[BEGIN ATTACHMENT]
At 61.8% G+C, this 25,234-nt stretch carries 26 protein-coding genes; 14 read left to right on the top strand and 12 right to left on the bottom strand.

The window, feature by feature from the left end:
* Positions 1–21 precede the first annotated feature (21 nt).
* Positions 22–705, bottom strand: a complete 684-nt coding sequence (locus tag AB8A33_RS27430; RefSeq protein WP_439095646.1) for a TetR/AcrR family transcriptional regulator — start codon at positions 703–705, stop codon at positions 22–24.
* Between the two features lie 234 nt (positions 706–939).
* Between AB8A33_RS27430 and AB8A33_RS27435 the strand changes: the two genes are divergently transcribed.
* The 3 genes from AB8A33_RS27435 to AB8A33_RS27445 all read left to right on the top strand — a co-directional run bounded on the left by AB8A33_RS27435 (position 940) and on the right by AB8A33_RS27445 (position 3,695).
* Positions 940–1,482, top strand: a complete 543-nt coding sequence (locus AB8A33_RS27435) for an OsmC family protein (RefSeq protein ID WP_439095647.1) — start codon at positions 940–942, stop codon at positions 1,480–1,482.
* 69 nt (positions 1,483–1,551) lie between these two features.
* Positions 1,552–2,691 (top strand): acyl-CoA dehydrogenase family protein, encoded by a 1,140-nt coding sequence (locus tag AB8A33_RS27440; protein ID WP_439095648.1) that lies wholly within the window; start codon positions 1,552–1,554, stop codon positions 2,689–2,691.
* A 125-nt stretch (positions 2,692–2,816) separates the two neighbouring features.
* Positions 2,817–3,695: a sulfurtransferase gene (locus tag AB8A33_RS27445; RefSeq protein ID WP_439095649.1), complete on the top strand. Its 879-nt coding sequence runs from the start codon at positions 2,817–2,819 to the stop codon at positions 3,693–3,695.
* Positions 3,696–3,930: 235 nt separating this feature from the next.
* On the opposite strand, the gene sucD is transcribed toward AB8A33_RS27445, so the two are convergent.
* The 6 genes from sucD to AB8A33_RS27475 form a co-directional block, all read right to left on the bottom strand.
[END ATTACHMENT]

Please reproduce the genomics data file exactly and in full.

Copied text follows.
At 61.8% G+C, this 25,234-nt stretch carries 26 protein-coding genes; 14 read left to right on the top strand and 12 right to left on the bottom strand.

The window, feature by feature from the left end:
* Positions 1–21 precede the first annotated feature (21 nt).
* Positions 22–705, bottom strand: a complete 684-nt coding sequence (locus tag AB8A33_RS27430; RefSeq protein WP_439095646.1) for a TetR/AcrR family transcriptional regulator — start codon at positions 703–705, stop codon at positions 22–24.
* Between the two features lie 234 nt (positions 706–939).
* Between AB8A33_RS27430 and AB8A33_RS27435 the strand changes: the two genes are divergently transcribed.
* The 3 genes from AB8A33_RS27435 to AB8A33_RS27445 all read left to right on the top strand — a co-directional run bounded on the left by AB8A33_RS27435 (position 940) and on the right by AB8A33_RS27445 (position 3,695).
* Positions 940–1,482, top strand: a complete 543-nt coding sequence (locus AB8A33_RS27435) for an OsmC family protein (RefSeq protein ID WP_439095647.1) — start codon at positions 940–942, stop codon at positions 1,480–1,482.
* 69 nt (positions 1,483–1,551) lie between these two features.
* Positions 1,552–2,691 (top strand): acyl-CoA dehydrogenase family protein, encoded by a 1,140-nt coding sequence (locus tag AB8A33_RS27440; protein ID WP_439095648.1) that lies wholly within the window; start codon positions 1,552–1,554, stop codon positions 2,689–2,691.
* A 125-nt stretch (positions 2,692–2,816) separates the two neighbouring features.
* Positions 2,817–3,695: a sulfurtransferase gene (locus tag AB8A33_RS27445; RefSeq protein ID WP_439095649.1), complete on the top strand. Its 879-nt coding sequence runs from the start codon at positions 2,817–2,819 to the stop codon at positions 3,693–3,695.
* Positions 3,696–3,930: 235 nt separating this feature from the next.
* On the opposite strand, the gene sucD is transcribed toward AB8A33_RS27445, so the two are convergent.
* The 6 genes from sucD to AB8A33_RS27475 form a co-directional block, all read right to left on the bottom strand.